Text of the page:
Failed Invasions: Why losing is just as important as winning

Growing up, we’re always told to learn from our mistakes. When we trip over our shoelaces, we learn how to tie them so that the laces are out of the way when we walk and we don’t have to worry about future embarrassment.  Every time we fell off our bike when learning to ride, we made a mental note to try not to repeat the movement that caused the imbalance. Even as adults, we learn from rejection—whether for a job, a date, or even publication in a journal—and we try to improve for the next time. This concept of using past experience to do better in the future is inherent in our lives, whether or not we realize it. However, in the world of science where failure is not sexy, those “mess-ups” often get swept under the rug.

In a recent article I read, researchers Rafael Zenni and Martin Nuñez at University of Tennessee sought to lift up the rug and talk about the “elephant in the room” of invasion biology: failed invasions. In their 2013 Oikos article, they argue that considering reasons for failed invasion is just as important—if not more important—for understanding the reasons for an invasive species’ success across different environments. In invasion biology, as well as science, negative or nonsignificant results and failed invasions are often deemed less important than studies showing significant results and drastic effects of invasive species, which are a hot topic in conservation biology. However, the same hypotheses that invasion biologists have posed for invasion success—propagule pressure, predator release, genetic variability or plasticity, novel weapons—can also serve as the reasons for the downfall of a non-native species. In their review, they gathered (with some serious effort I might add) 76 examples where there was intraspecific variation in invasion success outside the species’ native range. In other words, rather than comparing the differences between native and non-native populations, they were interested in what made populations of a species successful and non-successful in areas outside their native range. This is a less commonly used comparison, but may be better for ruling out certain invasion hypotheses, and determining the relative importance of others (Blackburn et al., 2011).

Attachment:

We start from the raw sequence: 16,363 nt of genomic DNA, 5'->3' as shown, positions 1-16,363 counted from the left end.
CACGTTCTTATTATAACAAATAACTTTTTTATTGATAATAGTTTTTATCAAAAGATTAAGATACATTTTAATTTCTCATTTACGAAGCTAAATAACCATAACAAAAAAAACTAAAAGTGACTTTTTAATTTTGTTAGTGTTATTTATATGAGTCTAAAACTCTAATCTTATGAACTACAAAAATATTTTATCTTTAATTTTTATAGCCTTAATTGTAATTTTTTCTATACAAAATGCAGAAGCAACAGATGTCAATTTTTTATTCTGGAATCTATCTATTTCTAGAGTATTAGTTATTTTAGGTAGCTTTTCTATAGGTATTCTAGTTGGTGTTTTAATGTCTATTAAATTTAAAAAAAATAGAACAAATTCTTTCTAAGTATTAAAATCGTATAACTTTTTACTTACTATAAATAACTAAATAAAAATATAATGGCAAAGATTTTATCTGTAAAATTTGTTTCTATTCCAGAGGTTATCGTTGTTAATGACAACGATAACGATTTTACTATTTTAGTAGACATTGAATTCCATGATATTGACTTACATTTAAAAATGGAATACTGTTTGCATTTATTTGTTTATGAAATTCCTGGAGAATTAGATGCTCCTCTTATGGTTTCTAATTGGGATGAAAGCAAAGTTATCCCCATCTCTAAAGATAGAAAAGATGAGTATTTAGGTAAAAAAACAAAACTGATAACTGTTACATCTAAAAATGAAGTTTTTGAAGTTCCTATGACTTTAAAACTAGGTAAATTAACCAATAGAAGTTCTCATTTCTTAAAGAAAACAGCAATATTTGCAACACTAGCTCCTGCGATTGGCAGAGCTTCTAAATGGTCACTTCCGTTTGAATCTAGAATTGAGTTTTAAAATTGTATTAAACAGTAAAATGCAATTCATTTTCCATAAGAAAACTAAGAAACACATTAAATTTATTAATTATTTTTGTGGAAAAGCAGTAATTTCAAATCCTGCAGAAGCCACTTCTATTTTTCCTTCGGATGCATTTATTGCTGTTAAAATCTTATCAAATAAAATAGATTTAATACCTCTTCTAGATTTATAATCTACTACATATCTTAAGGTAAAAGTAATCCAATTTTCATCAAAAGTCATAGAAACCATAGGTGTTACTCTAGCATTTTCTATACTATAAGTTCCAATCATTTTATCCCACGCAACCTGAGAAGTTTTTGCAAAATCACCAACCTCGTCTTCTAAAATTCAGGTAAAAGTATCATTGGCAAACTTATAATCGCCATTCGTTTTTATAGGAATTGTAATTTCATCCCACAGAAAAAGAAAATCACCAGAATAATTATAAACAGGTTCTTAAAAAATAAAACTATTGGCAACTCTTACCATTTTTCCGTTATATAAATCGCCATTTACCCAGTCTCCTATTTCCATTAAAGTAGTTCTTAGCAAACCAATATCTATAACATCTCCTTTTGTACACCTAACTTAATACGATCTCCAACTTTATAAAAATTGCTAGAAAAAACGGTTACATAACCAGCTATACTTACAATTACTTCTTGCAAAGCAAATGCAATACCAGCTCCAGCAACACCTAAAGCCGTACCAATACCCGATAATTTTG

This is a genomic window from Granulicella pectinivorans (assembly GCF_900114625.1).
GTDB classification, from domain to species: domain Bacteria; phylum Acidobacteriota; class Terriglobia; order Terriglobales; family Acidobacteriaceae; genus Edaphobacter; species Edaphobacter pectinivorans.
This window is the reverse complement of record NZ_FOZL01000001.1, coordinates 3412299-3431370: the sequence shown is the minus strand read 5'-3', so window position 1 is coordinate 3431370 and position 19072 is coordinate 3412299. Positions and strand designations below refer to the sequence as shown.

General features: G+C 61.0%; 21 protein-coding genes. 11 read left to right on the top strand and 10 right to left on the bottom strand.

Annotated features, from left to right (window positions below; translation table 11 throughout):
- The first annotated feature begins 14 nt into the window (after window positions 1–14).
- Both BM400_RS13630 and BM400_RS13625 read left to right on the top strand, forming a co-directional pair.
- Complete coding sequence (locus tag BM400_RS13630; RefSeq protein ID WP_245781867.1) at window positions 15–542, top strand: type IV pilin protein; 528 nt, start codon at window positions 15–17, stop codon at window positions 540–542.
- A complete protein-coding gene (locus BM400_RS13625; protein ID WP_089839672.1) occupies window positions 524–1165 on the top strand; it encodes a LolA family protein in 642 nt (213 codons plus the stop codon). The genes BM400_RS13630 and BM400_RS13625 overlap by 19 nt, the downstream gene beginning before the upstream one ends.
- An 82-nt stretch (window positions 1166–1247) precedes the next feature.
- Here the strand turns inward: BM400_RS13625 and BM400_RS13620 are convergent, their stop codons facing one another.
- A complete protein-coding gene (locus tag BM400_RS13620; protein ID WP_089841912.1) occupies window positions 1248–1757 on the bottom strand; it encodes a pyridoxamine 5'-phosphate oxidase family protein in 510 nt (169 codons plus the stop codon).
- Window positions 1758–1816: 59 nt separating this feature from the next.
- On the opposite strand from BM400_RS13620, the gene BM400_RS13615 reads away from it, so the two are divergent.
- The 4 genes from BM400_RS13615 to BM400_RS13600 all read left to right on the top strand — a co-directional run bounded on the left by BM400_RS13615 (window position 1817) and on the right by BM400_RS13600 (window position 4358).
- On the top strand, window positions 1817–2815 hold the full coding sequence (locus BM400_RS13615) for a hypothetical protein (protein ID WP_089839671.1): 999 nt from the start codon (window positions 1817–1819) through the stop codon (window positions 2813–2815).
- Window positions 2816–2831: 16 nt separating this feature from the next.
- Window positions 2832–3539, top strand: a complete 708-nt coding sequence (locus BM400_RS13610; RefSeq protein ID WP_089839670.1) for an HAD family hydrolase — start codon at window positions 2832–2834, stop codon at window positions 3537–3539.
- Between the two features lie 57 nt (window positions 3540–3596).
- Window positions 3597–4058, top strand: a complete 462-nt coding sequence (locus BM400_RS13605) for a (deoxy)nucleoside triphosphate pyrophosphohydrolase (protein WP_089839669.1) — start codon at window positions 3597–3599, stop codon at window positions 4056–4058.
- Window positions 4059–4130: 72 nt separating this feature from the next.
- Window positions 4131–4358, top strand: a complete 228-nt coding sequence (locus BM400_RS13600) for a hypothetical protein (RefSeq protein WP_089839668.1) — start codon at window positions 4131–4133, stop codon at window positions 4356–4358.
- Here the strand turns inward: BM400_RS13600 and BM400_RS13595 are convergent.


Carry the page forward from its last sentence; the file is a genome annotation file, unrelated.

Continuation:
Of the studies they collected, only one third of them even attempted to provide reasoning for failed invasions. The main hypotheses Ruiz and Nuñez focused on were propagule pressure, abiotic resistance, biotic resistance, mutualist release (in contrast to predator release), and genetic constraints (inability to be plastic across environments) and they suggest how including information from failed invasions may change our current theories about these hypotheses.

Reason #1: Propagule Pressure

Having enough propagules during the initial stages of invasion is undoubtedly important for establishing a population in the initial phases of invasion. Even then, some small populations still fail despite being able to naturalize to an environment for reasons unrelated to initial propagule pressure. They recommend using propagule pressure as a null hypothesis for invasion studies, then moving onto other hypotheses if high density of propagules cannot explain the success or failure of an invader.

Reason #2: Abiotic resistance